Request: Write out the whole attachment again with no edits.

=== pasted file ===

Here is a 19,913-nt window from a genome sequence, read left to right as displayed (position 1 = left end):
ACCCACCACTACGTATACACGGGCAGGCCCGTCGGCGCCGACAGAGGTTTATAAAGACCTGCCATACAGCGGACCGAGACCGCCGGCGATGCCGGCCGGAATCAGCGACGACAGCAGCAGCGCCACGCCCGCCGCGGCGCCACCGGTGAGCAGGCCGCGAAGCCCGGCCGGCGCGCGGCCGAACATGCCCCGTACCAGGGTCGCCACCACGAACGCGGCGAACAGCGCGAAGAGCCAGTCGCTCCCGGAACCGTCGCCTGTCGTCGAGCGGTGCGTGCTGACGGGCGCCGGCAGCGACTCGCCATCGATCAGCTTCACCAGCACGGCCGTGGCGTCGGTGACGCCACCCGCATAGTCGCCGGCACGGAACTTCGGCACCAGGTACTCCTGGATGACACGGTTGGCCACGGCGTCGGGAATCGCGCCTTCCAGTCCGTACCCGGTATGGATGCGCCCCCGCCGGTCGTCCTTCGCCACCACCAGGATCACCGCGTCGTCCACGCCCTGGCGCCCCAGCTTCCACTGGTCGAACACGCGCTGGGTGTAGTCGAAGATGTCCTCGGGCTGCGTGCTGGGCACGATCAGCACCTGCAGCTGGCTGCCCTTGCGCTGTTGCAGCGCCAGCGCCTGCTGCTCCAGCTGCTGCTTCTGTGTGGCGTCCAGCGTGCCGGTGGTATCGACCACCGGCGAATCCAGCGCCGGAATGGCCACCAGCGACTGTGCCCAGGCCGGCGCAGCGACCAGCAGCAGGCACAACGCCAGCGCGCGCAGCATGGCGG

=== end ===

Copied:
Here is a 19,913-nt window from a genome sequence, read left to right as displayed (position 1 = left end):
ACCCACCACTACGTATACACGGGCAGGCCCGTCGGCGCCGACAGAGGTTTATAAAGACCTGCCATACAGCGGACCGAGACCGCCGGCGATGCCGGCCGGAATCAGCGACGACAGCAGCAGCGCCACGCCCGCCGCGGCGCCACCGGTGAGCAGGCCGCGAAGCCCGGCCGGCGCGCGGCCGAACATGCCCCGTACCAGGGTCGCCACCACGAACGCGGCGAACAGCGCGAAGAGCCAGTCGCTCCCGGAACCGTCGCCTGTCGTCGAGCGGTGCGTGCTGACGGGCGCCGGCAGCGACTCGCCATCGATCAGCTTCACCAGCACGGCCGTGGCGTCGGTGACGCCACCCGCATAGTCGCCGGCACGGAACTTCGGCACCAGGTACTCCTGGATGACACGGTTGGCCACGGCGTCGGGAATCGCGCCTTCCAGTCCGTACCCGGTATGGATGCGCCCCCGCCGGTCGTCCTTCGCCACCACCAGGATCACCGCGTCGTCCACGCCCTGGCGCCCCAGCTTCCACTGGTCGAACACGCGCTGGGTGTAGTCGAAGATGTCCTCGGGCTGCGTGCTGGGCACGATCAGCACCTGCAGCTGGCTGCCCTTGCGCTGTTGCAGCGCCAGCGCCTGCTGCTCCAGCTGCTGCTTCTGTGTGGCGTCCAGCGTGCCGGTGGTATCGACCACCGGCGAATCCAGCGCCGGAATGGCCACCAGCGACTGTGCCCAGGCCGGCGCAGCGACCAGCAGCAGGCACAACGCCAGCGCGCGCAGCATGGCGG